Starting in January of 2017, samples are collected from the various terminals at Cushing, carefully labelled, and sent to the lab for testing.  Results are blinded as to the terminal identification, and sent to CQI for data review and publication.  A new web site has been created for use with the U.S. crudes (www.crudemonitor.us).  In addition to the current samples, archived data has been obtained and added for historical comparisons.Slide2

One of the strengths of this program is the ability to not only view average data, but to see the variability from batch to batch.

While recognizing the limitation of averaged data, it is informative to compare the averages  to the CME specifications and the COQA recommended specs.  The table below summarizes the data to date.Slide3

The data shows that the API gravity and sulfur content are near the top end of the specified range.  This is very understandable considering the growing volume of light, tight shale crude contributing to the DSW pool.  While there are some excursions, it is encouraging to see that on average all of the COQA specs are being met on out-going batches of DSW.  The data from the program has “transparently validated the COQA recommendations”, noted Bill Lywood.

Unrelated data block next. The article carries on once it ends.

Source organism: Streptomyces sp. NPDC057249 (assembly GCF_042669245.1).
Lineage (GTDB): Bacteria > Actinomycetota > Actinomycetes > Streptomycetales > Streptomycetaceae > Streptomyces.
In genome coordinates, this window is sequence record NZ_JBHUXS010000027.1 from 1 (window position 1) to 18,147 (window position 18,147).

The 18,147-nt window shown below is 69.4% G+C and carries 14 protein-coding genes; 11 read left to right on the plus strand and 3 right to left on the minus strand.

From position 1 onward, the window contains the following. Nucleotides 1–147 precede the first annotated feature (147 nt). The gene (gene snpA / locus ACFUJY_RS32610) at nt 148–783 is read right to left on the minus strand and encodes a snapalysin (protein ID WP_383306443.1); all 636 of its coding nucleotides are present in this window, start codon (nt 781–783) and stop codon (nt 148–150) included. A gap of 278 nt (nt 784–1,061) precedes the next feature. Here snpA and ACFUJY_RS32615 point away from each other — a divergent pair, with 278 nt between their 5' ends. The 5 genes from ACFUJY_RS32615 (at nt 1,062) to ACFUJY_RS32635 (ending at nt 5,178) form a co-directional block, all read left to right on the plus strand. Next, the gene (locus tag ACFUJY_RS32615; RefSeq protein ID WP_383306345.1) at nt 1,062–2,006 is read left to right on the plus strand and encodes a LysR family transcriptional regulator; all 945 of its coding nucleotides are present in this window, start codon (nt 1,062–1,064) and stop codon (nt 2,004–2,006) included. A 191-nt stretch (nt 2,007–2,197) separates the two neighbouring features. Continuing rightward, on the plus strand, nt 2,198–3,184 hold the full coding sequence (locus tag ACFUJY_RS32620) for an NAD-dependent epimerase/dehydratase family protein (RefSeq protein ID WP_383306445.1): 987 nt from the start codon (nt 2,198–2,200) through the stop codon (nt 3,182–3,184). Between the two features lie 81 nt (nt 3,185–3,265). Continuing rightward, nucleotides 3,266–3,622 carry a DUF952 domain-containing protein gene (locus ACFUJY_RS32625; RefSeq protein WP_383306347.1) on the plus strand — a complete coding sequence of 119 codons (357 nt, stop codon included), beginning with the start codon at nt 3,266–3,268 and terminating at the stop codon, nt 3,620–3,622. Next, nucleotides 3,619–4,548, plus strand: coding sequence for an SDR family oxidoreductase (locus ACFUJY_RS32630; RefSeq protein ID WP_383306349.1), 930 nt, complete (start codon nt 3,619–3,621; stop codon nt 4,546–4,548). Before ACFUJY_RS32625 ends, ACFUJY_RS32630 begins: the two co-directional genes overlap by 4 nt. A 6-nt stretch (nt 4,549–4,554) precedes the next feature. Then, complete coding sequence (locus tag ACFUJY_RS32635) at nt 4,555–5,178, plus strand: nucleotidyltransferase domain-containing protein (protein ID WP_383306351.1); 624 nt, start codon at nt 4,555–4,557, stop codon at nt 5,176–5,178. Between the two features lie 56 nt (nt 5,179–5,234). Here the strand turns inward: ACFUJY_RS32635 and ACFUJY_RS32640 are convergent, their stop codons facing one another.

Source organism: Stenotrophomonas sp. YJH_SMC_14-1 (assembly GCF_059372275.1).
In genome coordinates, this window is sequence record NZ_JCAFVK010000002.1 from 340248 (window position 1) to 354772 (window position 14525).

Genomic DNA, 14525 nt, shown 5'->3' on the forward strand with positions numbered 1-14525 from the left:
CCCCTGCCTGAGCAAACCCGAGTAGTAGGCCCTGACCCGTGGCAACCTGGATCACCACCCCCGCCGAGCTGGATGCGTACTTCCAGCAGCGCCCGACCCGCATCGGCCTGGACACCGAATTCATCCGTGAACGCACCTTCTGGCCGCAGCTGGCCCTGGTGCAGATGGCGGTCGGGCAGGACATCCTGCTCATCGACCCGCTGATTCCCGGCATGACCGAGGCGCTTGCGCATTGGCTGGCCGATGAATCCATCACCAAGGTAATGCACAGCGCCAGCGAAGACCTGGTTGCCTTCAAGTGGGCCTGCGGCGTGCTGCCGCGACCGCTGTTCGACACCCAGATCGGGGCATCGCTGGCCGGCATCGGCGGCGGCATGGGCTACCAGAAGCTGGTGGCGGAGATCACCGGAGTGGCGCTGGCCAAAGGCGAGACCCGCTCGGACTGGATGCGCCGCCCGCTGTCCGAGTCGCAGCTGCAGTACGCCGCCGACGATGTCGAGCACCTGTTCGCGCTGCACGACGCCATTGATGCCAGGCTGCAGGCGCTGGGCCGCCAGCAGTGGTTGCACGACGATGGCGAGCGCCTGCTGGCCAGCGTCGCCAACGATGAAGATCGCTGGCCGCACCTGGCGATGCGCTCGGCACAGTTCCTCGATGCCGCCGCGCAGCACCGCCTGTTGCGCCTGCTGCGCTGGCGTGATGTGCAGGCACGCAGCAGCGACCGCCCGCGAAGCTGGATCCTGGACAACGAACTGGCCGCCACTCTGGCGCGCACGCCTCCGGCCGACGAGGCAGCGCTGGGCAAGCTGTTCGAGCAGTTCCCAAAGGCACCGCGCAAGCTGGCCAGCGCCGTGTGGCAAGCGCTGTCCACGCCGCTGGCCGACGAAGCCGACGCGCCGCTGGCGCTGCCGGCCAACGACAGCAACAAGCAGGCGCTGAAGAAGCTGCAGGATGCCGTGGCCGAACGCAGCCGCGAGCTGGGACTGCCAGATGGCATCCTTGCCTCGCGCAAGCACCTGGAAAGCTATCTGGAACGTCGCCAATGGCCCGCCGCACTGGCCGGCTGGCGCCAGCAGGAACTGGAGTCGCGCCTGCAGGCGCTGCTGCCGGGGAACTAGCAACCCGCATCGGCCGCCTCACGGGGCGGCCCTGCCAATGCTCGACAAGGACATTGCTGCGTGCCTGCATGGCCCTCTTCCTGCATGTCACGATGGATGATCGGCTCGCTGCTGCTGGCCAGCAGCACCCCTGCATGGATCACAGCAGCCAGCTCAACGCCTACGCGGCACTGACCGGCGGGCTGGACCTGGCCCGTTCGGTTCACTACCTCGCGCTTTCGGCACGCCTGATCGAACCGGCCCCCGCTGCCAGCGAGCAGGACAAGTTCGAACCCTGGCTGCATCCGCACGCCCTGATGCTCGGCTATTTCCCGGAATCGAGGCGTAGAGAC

In conclusion, the development of the WTI/DSW quality monitoring program has provided tremendous clarity and communication of the quality characteristics of this important crude grade.  At the Domestic Sweet Subcommittee Meeting on June 7, 2017, Aaron Dillard, (P66), Chairman of the Subcommittee, indicated a new set of specifications for Domestic Sweet crude would be presented to the CME by October 31, 2017.

We would like to thank Dennis for today’s blog and support the work COQA is doing in coordinating efforts in the crude oil quality arena.  In the course of our business, Turner, Mason & Company has been involved in a variety of studies and engagements where crude quality issues have been of primary or secondary interest.  These issues are only becoming more vital to refiners due to the light tight oil boom, other developments in the upstream, and an environment where product specifications are becoming ever more stringent and wide ranging.  We have assisted all segments of the oil industry in responding to these and other developments which impact petroleum markets and also provide in-depth analysis of the impacts in our subscription products.  Please contact us through our website, by calling 214-754-0898, or by emailing me directly at jauers@turnermason.com if we can be of assistance or answer any questions.